IBM realized a better solution was needed. Because data is the new perimeter, encryption must evolve to protect all of the data on IBM Z. Pervasive encryption provides a transparent and consumable approach to enable extensive encryption of data in flight and at rest to simplify and reduce the costs associated with protecting data and achieving compliance mandates.
To achieve pervasive encryption, IBM Z delivered several new capabilities integrated throughout the z14 stack in the hardware, OS and middleware. The on-chip cryptographic acceleration was enhanced to provide more than 6x more performance than z13* at more than 18x faster than competitive platforms, according to the Solitaire Interglobal report. Bulk file and data set encryption was placed at a point in the OS where the encryption would be transparent to applications and highly optimized for performance. IBM also designed new capabilities to encrypt the data in the z/OS* Coupling Facility, and more easily report on the security of z/OS network sessions.
“The new capabilities being delivered with z14 will allow organizations to encrypt all of the data associated with an application or database, without the need to make any application changes, and without impacting service-level agreements. No other platform in the world can do this.”—Nick Sardino
IBM middleware such as Db2* and IMS* was enhanced to exploit these new features as well. “Clients can transition Db2 and IMS high-availability databases from unencrypted to encrypted without stopping the database or the application,” says Sardino, “which is a huge value for the DBAs that we’ve spoken to.”
IBM Security also got in on the collaboration with IBM Z, enhancing the IBM Security zSecure* suite to provide administration and audit support for pervasive encryption. The suite can feed data into a newly designed QRadar* dashboard for auditors. Other IBM Security solutions such as IBM Security Guardium* Data Encryption for Db2 and IMS Databases and IBM Security Guardium Data Activity Monitor can be layered on top of pervasive encryption for additional levels of data protection.
“Pervasive encryption on IBM Z is a comprehensive solution for clients to protect all of their organization’s most critical assets on the platform,” says Sardino, “and by collaborating with IBM Security, we are removing much of the cost and complexity associated with demonstrating compliance to auditors.”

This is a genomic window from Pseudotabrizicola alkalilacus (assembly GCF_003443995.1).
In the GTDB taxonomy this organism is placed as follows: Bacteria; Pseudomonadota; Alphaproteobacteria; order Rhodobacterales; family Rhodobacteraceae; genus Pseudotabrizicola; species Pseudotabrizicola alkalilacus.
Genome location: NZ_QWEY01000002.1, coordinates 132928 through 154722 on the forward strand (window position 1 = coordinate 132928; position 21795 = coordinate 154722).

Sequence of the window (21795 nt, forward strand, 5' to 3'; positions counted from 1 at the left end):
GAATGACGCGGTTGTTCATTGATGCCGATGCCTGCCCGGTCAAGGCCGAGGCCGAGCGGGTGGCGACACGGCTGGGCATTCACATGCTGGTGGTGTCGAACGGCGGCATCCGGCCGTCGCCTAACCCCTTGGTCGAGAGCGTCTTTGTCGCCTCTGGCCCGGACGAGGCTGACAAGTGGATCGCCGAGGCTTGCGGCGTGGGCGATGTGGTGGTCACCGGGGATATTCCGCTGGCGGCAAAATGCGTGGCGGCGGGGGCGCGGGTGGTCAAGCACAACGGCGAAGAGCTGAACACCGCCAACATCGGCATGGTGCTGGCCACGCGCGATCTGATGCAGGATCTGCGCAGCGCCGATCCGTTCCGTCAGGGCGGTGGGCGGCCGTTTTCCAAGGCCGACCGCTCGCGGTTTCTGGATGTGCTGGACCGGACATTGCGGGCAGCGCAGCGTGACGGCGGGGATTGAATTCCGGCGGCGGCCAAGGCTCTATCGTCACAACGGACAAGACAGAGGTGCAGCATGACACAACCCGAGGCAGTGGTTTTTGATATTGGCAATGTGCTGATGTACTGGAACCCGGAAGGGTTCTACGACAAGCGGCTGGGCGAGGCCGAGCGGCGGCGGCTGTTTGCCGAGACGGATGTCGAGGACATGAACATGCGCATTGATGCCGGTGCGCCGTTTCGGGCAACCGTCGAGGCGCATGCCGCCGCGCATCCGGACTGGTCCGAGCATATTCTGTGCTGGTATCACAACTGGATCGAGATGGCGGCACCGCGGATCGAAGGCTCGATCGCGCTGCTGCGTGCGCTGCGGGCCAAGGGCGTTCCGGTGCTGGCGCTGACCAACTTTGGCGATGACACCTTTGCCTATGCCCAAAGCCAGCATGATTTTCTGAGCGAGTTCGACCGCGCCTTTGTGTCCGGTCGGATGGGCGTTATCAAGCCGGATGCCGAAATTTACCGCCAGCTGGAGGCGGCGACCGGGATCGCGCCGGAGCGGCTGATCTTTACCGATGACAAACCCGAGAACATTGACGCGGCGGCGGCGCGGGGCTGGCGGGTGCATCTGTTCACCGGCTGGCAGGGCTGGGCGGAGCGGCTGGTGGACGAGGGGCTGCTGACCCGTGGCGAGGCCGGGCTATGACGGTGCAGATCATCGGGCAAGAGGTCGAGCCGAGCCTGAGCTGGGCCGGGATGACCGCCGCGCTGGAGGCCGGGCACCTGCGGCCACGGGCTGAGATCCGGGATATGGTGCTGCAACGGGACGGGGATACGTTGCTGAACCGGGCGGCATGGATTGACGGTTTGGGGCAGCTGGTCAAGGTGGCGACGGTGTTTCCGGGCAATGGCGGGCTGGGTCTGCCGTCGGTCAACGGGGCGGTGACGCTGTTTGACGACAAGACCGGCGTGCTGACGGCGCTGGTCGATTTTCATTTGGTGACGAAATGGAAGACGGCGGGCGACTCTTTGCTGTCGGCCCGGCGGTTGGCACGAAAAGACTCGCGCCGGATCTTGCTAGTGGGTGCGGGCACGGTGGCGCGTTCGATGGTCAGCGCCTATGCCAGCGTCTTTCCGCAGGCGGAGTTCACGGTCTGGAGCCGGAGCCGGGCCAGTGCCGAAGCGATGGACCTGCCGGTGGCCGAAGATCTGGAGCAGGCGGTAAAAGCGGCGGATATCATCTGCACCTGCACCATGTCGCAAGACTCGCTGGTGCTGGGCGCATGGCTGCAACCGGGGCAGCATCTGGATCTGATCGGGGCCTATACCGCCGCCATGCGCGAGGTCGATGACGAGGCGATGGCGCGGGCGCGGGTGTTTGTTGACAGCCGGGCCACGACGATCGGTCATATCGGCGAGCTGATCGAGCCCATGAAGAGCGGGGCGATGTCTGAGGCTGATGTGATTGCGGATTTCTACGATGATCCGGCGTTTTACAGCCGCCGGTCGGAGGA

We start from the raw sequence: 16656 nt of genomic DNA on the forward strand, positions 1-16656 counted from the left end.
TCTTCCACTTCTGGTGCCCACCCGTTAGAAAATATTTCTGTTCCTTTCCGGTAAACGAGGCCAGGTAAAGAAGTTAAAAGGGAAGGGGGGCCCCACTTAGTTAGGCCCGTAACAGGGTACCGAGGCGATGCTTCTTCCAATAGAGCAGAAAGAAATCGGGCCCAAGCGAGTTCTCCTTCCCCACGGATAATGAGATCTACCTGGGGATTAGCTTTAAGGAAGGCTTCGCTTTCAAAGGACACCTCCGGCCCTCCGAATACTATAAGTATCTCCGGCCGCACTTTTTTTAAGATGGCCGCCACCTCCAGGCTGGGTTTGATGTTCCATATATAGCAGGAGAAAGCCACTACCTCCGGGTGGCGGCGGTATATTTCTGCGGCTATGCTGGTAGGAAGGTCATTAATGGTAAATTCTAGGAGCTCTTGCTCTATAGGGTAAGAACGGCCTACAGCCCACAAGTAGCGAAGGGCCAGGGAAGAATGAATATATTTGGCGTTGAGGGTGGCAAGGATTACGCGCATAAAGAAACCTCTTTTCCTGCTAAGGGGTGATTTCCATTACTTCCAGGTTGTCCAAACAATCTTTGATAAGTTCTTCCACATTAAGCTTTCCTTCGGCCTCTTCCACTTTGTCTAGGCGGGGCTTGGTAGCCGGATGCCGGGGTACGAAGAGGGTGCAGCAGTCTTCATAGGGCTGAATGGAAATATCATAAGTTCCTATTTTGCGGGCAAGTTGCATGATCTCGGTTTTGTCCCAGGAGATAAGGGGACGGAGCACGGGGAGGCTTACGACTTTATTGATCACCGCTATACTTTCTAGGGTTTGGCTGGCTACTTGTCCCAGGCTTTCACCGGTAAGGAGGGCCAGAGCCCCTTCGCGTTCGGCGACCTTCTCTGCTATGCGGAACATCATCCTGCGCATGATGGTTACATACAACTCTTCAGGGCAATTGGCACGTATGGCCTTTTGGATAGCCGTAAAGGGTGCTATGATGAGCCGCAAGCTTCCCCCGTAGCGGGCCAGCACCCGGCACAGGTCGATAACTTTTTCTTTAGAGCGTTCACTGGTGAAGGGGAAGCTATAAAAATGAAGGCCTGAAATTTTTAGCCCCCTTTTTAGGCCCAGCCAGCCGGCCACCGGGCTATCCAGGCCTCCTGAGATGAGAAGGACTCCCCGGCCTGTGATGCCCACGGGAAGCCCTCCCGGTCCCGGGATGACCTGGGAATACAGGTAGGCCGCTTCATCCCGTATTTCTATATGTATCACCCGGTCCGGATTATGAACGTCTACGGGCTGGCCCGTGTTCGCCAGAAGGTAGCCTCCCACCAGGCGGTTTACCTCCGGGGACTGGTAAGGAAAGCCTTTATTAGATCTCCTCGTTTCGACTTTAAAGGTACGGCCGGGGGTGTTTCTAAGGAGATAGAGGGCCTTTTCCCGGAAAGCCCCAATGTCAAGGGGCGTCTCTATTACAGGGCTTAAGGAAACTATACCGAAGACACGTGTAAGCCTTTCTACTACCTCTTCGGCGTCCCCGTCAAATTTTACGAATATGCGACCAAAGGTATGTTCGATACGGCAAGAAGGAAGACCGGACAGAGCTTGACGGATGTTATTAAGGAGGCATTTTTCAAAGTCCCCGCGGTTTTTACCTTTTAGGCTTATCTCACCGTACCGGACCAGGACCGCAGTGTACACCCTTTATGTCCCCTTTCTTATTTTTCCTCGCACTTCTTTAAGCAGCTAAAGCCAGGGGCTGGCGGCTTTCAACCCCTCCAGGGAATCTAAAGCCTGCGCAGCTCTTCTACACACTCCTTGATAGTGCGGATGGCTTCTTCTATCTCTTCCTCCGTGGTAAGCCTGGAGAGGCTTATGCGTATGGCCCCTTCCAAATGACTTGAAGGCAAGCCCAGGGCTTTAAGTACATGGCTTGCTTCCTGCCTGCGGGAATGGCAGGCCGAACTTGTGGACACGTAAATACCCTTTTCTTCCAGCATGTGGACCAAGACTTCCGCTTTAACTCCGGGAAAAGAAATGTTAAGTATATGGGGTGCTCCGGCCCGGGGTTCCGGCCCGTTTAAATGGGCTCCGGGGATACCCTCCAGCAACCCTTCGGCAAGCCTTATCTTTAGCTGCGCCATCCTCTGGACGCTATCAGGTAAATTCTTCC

Shift in Thinking
IBM Z pervasive encryption gives organizations a compelling reason to re-think their data protection strategy because an option like this has never been available before. “We are enabling a paradigm shift from selective encryption to pervasive encryption with z14. Organizations no longer have to choose what data to encrypt, they can simply encrypt all of the data, reducing the impact of a data breach and drastically simplifying compliance,” Sardino says.
In addition to helping organizations protect all of their digital assets, pervasive encryption can decouple identification and classification from the process of encryption and reduce the risk of unidentified or misclassified data. It also makes sensitive data within the enterprise more difficult for attackers to identify because it’s all encrypted.
By quickly and easily demonstrating to auditors that all of their data is encrypted, organizations can reduce the cost and complexity associated with encryption.
The IBM Z platform is the only one to offer the protection of pervasive encryption. This no-compromise approach to data protection is at the core of trusted digital experiences. With pervasive encryption you can rest easy knowing your data is secure.
“The new capabilities being delivered with z14 will allow organizations to encrypt all of the data associated with an application or database, without the need to make any application changes, and without impacting service-level agreements,” says Sardino. “No other platform in the world can do this.”
Evelyn Hoover is the content director of IBM Systems magazine. She can be reached at firstname.lastname@example.org.More →